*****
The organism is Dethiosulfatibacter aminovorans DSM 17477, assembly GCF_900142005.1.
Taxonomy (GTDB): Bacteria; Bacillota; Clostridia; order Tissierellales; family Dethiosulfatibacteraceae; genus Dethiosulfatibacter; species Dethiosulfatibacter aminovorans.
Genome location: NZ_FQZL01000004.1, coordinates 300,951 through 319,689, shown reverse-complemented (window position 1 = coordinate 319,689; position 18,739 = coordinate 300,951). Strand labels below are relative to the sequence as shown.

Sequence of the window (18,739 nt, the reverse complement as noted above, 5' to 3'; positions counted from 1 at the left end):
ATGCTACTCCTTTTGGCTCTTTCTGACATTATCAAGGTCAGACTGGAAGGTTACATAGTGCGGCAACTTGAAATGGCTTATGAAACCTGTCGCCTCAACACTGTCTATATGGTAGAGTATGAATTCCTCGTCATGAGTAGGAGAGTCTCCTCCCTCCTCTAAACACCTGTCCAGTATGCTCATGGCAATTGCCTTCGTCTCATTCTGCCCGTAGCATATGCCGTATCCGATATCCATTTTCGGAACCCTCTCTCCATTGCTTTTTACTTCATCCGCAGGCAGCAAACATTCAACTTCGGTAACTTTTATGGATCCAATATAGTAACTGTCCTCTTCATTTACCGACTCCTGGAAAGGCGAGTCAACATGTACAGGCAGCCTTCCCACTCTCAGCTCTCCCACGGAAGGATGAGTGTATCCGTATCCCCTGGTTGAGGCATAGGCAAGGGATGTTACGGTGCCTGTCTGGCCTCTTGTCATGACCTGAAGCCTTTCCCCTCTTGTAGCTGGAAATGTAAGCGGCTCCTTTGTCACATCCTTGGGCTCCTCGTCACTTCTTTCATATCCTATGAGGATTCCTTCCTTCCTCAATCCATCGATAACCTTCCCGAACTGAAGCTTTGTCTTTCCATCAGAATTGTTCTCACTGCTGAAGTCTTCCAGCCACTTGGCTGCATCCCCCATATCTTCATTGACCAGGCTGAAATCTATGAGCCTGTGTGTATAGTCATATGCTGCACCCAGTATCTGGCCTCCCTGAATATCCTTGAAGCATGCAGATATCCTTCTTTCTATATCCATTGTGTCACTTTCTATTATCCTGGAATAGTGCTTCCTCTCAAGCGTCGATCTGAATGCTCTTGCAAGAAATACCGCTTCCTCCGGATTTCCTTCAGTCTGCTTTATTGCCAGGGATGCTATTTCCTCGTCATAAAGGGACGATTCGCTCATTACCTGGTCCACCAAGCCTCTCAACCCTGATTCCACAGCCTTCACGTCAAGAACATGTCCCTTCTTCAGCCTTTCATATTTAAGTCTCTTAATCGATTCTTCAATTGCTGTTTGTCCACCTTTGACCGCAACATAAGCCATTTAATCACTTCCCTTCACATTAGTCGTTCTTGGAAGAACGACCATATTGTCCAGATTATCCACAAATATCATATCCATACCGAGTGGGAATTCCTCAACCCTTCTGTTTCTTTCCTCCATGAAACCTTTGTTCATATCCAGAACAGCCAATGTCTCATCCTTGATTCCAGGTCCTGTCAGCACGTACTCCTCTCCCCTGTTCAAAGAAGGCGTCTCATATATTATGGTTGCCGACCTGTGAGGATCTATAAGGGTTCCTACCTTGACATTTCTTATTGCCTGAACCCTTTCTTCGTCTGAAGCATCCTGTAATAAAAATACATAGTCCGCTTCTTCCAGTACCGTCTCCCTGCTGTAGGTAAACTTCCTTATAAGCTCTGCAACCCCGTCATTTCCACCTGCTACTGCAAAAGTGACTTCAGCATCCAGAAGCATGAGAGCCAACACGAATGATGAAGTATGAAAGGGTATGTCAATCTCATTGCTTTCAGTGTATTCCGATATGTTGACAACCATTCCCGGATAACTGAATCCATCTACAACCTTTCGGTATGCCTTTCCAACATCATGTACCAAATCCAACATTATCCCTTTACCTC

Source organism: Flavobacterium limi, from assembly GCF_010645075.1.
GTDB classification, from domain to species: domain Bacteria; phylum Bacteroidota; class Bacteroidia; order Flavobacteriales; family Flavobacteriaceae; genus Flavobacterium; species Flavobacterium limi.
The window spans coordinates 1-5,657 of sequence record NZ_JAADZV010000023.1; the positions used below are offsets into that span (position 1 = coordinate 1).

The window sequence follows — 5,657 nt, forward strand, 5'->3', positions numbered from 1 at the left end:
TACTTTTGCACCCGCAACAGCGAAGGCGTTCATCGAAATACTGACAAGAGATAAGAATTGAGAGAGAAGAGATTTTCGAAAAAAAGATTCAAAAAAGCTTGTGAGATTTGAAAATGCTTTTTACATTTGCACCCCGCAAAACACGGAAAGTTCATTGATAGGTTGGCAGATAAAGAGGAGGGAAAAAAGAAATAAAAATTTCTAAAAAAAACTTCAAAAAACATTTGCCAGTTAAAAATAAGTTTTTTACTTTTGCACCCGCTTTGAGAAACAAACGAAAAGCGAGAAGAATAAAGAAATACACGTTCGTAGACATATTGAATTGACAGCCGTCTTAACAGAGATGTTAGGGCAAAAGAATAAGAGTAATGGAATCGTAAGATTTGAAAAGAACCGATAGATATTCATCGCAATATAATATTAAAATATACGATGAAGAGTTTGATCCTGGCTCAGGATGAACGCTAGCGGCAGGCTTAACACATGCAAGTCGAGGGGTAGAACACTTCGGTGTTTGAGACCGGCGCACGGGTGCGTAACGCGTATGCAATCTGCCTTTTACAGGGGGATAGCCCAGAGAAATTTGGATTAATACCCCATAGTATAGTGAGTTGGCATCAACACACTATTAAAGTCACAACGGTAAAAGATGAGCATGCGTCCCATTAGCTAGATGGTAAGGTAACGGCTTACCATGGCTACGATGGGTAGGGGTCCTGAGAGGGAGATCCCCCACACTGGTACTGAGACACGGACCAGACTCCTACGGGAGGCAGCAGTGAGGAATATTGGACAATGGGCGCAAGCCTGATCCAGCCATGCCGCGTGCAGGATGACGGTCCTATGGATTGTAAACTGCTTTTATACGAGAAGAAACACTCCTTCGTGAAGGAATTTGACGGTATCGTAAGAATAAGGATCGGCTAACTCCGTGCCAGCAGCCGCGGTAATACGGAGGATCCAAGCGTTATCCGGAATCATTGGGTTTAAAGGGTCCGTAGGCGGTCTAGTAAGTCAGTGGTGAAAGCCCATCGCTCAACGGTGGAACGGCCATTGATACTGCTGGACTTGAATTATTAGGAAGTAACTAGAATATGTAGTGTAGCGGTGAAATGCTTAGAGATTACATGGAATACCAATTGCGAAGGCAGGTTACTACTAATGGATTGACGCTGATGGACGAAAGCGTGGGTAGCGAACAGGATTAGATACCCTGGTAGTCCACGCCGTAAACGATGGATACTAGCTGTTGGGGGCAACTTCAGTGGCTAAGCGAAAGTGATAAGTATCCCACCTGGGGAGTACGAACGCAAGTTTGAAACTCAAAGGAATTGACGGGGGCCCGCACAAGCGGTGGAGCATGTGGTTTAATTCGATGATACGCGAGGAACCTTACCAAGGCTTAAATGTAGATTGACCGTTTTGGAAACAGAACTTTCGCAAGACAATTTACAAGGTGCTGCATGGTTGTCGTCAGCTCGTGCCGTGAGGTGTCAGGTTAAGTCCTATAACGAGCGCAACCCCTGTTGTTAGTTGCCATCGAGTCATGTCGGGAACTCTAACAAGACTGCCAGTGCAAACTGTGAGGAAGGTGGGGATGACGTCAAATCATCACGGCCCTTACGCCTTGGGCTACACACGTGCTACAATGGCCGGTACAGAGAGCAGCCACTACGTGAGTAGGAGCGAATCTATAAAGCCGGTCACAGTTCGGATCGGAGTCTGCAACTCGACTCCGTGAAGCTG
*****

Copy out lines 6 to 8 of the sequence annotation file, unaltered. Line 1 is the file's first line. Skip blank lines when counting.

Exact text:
Source organism: Flavobacterium limi, from assembly GCF_010645075.1.
GTDB classification, from domain to species: domain Bacteria; phylum Bacteroidota; class Bacteroidia; order Flavobacteriales; family Flavobacteriaceae; genus Flavobacterium; species Flavobacterium limi.
The window spans coordinates 1-5,657 of sequence record NZ_JAADZV010000023.1; the positions used below are offsets into that span (position 1 = coordinate 1).